Those who say punk is dead tend to be those who wish punk were dead, either still somehow threatened by the culture or -- and this is more likely -- chagrined that punks don't give a shit what they think. Punk is, of course, very much alive in 2013, particularly in regions like Southern California. It also lives on through the below albums, punk's twenty greatest. Hey! Ho! Let's go!
Milo Goes To College (1982)
Southern California has proven exceptionally fertile ground for punk rock music, and one of our finest moments came with the debut of South Bay maniacs The Descendents. Don't let the rapidfire 15 songs in just over 22 minutes fool you, Milo Goes To College's vulnerable (if occasionally snotty) lyrics courtesy of Milo Aukerman and its riffs at times feel like all-out assault. And for those of you wondering, yes, Milo did go to college. He has a PhD in biochemistry.
9. The Mistfits
Walk Among Us (1982)
The Misfits' first official full length consists of pummeling hardcore couched in the melodic style of late '50's and early '60s rock 'n roll. That these shout-alongs deal exclusively in B-movie guts and gore is an added bonus. Singer Glenn Danzig, whose voice is the most masculine in all of punk rock, compiled and edited this collection of songs from several different performances and recording sessions, stitching together The Misfits' strongest and spookiest record.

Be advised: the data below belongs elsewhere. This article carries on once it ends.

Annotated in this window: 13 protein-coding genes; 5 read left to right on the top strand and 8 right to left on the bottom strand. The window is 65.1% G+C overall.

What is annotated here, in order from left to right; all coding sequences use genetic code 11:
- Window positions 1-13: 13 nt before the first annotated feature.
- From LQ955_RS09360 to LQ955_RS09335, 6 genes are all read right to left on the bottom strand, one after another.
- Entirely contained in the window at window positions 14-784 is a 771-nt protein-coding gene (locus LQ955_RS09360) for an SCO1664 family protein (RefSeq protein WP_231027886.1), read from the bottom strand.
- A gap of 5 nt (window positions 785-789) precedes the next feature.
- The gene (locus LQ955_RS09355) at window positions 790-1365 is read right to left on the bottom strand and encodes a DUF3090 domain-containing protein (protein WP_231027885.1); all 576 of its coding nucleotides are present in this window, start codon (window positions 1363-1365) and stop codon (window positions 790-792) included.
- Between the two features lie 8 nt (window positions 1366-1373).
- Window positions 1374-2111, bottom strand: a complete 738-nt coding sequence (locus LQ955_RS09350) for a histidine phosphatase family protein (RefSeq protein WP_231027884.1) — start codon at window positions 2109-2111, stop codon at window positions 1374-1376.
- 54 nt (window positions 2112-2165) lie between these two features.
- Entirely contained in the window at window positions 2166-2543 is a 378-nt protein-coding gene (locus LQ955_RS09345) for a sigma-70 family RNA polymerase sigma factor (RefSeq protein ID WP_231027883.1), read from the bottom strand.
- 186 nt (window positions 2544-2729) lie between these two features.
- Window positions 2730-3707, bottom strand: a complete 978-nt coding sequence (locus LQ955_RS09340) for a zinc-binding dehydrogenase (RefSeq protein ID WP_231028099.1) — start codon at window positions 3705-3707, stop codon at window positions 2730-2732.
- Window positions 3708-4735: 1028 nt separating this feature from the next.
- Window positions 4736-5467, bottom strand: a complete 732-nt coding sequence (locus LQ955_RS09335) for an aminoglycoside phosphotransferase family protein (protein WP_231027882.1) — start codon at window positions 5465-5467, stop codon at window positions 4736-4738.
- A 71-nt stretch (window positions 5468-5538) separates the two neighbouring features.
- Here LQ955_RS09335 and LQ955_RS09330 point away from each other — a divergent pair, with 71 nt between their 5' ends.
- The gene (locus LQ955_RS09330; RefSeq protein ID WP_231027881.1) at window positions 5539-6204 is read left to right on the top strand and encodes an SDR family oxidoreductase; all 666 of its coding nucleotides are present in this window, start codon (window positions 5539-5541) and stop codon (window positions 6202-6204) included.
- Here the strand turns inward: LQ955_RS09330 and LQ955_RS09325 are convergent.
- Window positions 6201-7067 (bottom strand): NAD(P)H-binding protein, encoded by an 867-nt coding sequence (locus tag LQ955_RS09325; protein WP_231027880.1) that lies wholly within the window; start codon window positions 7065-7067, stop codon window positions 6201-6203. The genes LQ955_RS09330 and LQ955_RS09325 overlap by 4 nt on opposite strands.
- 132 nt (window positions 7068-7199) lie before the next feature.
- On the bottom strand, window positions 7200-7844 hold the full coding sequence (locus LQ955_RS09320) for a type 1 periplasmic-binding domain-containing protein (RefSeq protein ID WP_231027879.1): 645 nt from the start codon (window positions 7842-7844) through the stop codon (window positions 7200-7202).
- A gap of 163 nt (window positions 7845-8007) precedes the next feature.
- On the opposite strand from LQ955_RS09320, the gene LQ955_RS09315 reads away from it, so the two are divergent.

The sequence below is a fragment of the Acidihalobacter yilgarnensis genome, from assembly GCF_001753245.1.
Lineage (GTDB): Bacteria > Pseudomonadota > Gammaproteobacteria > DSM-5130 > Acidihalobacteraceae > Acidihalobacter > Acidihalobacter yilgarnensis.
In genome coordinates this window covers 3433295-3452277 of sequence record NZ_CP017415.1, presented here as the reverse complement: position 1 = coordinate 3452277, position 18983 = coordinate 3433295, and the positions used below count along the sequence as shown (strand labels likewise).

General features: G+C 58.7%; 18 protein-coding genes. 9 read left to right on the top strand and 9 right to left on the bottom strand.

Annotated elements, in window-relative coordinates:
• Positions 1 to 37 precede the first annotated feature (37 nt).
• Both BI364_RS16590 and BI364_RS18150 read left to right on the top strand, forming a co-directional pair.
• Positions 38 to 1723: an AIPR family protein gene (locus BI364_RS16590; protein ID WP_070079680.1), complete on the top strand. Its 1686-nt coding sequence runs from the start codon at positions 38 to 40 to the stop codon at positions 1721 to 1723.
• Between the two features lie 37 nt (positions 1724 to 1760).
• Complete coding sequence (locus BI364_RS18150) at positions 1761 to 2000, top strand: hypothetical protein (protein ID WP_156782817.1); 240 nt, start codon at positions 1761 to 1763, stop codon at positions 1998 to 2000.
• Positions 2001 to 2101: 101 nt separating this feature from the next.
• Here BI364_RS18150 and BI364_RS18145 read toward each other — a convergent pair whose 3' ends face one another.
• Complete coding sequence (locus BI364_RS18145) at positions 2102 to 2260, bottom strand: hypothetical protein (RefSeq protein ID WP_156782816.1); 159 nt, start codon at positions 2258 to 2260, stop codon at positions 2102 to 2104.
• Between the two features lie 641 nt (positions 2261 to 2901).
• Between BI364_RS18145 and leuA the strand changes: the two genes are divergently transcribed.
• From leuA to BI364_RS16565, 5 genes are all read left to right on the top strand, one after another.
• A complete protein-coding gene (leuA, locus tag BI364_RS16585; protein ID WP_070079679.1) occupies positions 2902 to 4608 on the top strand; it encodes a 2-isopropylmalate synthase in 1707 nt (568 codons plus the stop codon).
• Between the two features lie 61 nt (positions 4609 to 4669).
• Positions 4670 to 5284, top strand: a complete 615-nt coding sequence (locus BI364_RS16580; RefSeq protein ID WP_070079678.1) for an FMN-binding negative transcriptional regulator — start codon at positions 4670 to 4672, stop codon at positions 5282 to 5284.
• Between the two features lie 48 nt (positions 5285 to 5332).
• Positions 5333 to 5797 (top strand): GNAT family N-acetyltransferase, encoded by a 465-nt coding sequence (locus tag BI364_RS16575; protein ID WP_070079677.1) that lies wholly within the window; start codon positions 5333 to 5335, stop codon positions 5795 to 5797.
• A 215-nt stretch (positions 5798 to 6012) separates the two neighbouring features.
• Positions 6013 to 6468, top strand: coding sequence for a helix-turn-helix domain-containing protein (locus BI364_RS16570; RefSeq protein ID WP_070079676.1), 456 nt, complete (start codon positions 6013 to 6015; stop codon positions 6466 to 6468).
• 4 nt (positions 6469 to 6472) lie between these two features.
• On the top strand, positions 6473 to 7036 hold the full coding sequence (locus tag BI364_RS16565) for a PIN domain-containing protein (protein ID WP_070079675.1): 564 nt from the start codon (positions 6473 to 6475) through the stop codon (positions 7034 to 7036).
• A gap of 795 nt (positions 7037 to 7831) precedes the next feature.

8. The Clash
The late '70s weren't kind to England. The economy was in the pits and the outlook was bleak. Enter three lads from London, who managed to channel the collective anxiety of the country's disenchanted youth, courtesy of Joe Strummer's madder-than-hell, politically charged lyrics and Mick Jones' machine gun guitar riffs. The Clash was a major turning point for punk. For the first time, the establishment had to recognize the genre as a voice for social change.
See also: Top 20 Greatest L.A. Punk Albums
7. Iggy & The Stooges
Raw Power (1973)
Those who say The Stooges' Raw Power is not really punk should shut it. Never mind that the record was mixed like a high school basement tape by David Bowie, or that it was recorded as catharsis for the band's cresting drug-induced nightmare. This album is so punk that it would still terrify your mom a little bit if she just saw the album sleeve sitting on your coffee table, what with its ghost-like, shirtless Iggy Pop in face makeup. Even the ballads that the studio forced Iggy to put on the record (like "Gimme Danger") exude strains of the dark emotional menace that would follow.
--Paul T. Bradley